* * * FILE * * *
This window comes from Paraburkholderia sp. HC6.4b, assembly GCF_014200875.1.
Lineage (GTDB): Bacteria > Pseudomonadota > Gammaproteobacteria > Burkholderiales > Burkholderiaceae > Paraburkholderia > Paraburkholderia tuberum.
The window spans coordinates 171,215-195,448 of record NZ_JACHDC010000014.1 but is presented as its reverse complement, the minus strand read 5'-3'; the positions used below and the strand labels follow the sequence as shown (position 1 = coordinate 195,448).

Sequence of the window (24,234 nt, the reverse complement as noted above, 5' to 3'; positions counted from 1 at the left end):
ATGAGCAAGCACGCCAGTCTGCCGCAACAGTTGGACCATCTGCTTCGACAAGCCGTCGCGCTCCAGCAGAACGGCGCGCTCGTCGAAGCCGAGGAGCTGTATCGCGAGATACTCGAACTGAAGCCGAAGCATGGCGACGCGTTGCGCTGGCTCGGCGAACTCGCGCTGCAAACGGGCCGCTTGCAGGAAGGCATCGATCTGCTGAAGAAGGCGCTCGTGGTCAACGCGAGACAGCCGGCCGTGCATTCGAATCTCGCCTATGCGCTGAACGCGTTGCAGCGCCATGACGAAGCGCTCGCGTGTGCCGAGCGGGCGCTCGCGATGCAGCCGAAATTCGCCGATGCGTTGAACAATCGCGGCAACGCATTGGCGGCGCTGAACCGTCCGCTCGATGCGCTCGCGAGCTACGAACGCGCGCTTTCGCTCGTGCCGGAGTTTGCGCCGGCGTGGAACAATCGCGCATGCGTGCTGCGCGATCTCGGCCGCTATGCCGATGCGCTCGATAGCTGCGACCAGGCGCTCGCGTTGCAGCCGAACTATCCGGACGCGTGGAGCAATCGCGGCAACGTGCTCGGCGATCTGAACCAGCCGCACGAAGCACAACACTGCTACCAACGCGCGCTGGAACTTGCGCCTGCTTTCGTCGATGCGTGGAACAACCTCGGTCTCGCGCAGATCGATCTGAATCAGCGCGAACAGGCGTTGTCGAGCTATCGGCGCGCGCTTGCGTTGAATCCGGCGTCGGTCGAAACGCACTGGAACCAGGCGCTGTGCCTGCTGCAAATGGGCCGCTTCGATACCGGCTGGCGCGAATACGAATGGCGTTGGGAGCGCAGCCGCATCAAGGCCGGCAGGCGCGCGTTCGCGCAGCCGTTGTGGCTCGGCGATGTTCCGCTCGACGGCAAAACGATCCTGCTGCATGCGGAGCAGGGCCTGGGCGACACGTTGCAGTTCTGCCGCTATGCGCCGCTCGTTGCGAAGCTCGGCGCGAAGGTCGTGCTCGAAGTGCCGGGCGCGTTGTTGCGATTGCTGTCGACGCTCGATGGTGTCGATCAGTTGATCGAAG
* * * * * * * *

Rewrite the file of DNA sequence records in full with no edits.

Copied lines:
This window comes from Paraburkholderia sp. HC6.4b, assembly GCF_014200875.1.
Lineage (GTDB): Bacteria > Pseudomonadota > Gammaproteobacteria > Burkholderiales > Burkholderiaceae > Paraburkholderia > Paraburkholderia tuberum.
The window spans coordinates 171,215-195,448 of record NZ_JACHDC010000014.1 but is presented as its reverse complement, the minus strand read 5'-3'; the positions used below and the strand labels follow the sequence as shown (position 1 = coordinate 195,448).

Sequence of the window (24,234 nt, the reverse complement as noted above, 5' to 3'; positions counted from 1 at the left end):
ATGAGCAAGCACGCCAGTCTGCCGCAACAGTTGGACCATCTGCTTCGACAAGCCGTCGCGCTCCAGCAGAACGGCGCGCTCGTCGAAGCCGAGGAGCTGTATCGCGAGATACTCGAACTGAAGCCGAAGCATGGCGACGCGTTGCGCTGGCTCGGCGAACTCGCGCTGCAAACGGGCCGCTTGCAGGAAGGCATCGATCTGCTGAAGAAGGCGCTCGTGGTCAACGCGAGACAGCCGGCCGTGCATTCGAATCTCGCCTATGCGCTGAACGCGTTGCAGCGCCATGACGAAGCGCTCGCGTGTGCCGAGCGGGCGCTCGCGATGCAGCCGAAATTCGCCGATGCGTTGAACAATCGCGGCAACGCATTGGCGGCGCTGAACCGTCCGCTCGATGCGCTCGCGAGCTACGAACGCGCGCTTTCGCTCGTGCCGGAGTTTGCGCCGGCGTGGAACAATCGCGCATGCGTGCTGCGCGATCTCGGCCGCTATGCCGATGCGCTCGATAGCTGCGACCAGGCGCTCGCGTTGCAGCCGAACTATCCGGACGCGTGGAGCAATCGCGGCAACGTGCTCGGCGATCTGAACCAGCCGCACGAAGCACAACACTGCTACCAACGCGCGCTGGAACTTGCGCCTGCTTTCGTCGATGCGTGGAACAACCTCGGTCTCGCGCAGATCGATCTGAATCAGCGCGAACAGGCGTTGTCGAGCTATCGGCGCGCGCTTGCGTTGAATCCGGCGTCGGTCGAAACGCACTGGAACCAGGCGCTGTGCCTGCTGCAAATGGGCCGCTTCGATACCGGCTGGCGCGAATACGAATGGCGTTGGGAGCGCAGCCGCATCAAGGCCGGCAGGCGCGCGTTCGCGCAGCCGTTGTGGCTCGGCGATGTTCCGCTCGACGGCAAAACGATCCTGCTGCATGCGGAGCAGGGCCTGGGCGACACGTTGCAGTTCTGCCGCTATGCGCCGCTCGTTGCGAAGCTCGGCGCGAAGGTCGTGCTCGAAGTGCCGGGCGCGTTGTTGCGATTGCTGTCGACGCTCGATGGTGTCGATCAGTTGATCGAAG